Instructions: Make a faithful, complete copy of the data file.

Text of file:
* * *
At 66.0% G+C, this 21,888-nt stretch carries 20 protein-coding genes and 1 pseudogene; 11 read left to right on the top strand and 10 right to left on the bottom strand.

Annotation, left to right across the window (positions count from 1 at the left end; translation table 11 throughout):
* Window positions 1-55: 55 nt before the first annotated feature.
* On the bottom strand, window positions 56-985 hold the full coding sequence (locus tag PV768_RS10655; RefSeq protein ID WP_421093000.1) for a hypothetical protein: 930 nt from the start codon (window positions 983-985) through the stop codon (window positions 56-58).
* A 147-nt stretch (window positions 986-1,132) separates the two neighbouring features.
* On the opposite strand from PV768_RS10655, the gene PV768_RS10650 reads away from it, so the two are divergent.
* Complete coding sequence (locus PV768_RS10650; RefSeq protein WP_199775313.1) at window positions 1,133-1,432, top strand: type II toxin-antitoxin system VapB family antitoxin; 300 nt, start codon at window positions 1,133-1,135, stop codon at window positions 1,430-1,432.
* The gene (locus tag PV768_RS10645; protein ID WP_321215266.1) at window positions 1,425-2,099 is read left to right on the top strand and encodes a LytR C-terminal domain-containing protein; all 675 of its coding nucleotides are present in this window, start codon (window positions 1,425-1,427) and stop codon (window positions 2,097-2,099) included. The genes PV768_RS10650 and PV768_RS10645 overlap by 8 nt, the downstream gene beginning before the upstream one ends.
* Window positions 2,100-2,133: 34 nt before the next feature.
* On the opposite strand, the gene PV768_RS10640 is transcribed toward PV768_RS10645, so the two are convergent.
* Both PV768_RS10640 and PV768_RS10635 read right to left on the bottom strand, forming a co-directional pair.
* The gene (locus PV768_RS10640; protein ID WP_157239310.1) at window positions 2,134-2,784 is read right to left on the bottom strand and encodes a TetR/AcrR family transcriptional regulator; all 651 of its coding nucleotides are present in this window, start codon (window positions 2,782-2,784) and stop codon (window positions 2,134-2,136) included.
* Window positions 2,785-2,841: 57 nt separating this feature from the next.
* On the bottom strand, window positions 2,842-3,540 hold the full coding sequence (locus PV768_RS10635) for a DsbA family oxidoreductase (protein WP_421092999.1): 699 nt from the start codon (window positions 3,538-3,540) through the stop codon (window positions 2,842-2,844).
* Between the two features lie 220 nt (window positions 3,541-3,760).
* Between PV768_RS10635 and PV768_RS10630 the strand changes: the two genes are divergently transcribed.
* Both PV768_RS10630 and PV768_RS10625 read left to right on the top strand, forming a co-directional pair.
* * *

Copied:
At 66.0% G+C, this 21,888-nt stretch carries 20 protein-coding genes and 1 pseudogene; 11 read left to right on the top strand and 10 right to left on the bottom strand.

Annotation, left to right across the window (positions count from 1 at the left end; translation table 11 throughout):
* Window positions 1-55: 55 nt before the first annotated feature.
* On the bottom strand, window positions 56-985 hold the full coding sequence (locus tag PV768_RS10655; RefSeq protein ID WP_421093000.1) for a hypothetical protein: 930 nt from the start codon (window positions 983-985) through the stop codon (window positions 56-58).
* A 147-nt stretch (window positions 986-1,132) separates the two neighbouring features.
* On the opposite strand from PV768_RS10655, the gene PV768_RS10650 reads away from it, so the two are divergent.
* Complete coding sequence (locus PV768_RS10650; RefSeq protein WP_199775313.1) at window positions 1,133-1,432, top strand: type II toxin-antitoxin system VapB family antitoxin; 300 nt, start codon at window positions 1,133-1,135, stop codon at window positions 1,430-1,432.
* The gene (locus tag PV768_RS10645; protein ID WP_321215266.1) at window positions 1,425-2,099 is read left to right on the top strand and encodes a LytR C-terminal domain-containing protein; all 675 of its coding nucleotides are present in this window, start codon (window positions 1,425-1,427) and stop codon (window positions 2,097-2,099) included. The genes PV768_RS10650 and PV768_RS10645 overlap by 8 nt, the downstream gene beginning before the upstream one ends.
* Window positions 2,100-2,133: 34 nt before the next feature.
* On the opposite strand, the gene PV768_RS10640 is transcribed toward PV768_RS10645, so the two are convergent.
* Both PV768_RS10640 and PV768_RS10635 read right to left on the bottom strand, forming a co-directional pair.
* The gene (locus PV768_RS10640; protein ID WP_157239310.1) at window positions 2,134-2,784 is read right to left on the bottom strand and encodes a TetR/AcrR family transcriptional regulator; all 651 of its coding nucleotides are present in this window, start codon (window positions 2,782-2,784) and stop codon (window positions 2,134-2,136) included.
* Window positions 2,785-2,841: 57 nt separating this feature from the next.
* On the bottom strand, window positions 2,842-3,540 hold the full coding sequence (locus PV768_RS10635) for a DsbA family oxidoreductase (protein WP_421092999.1): 699 nt from the start codon (window positions 3,538-3,540) through the stop codon (window positions 2,842-2,844).
* Between the two features lie 220 nt (window positions 3,541-3,760).
* Between PV768_RS10635 and PV768_RS10630 the strand changes: the two genes are divergently transcribed.
* Both PV768_RS10630 and PV768_RS10625 read left to right on the top strand, forming a co-directional pair.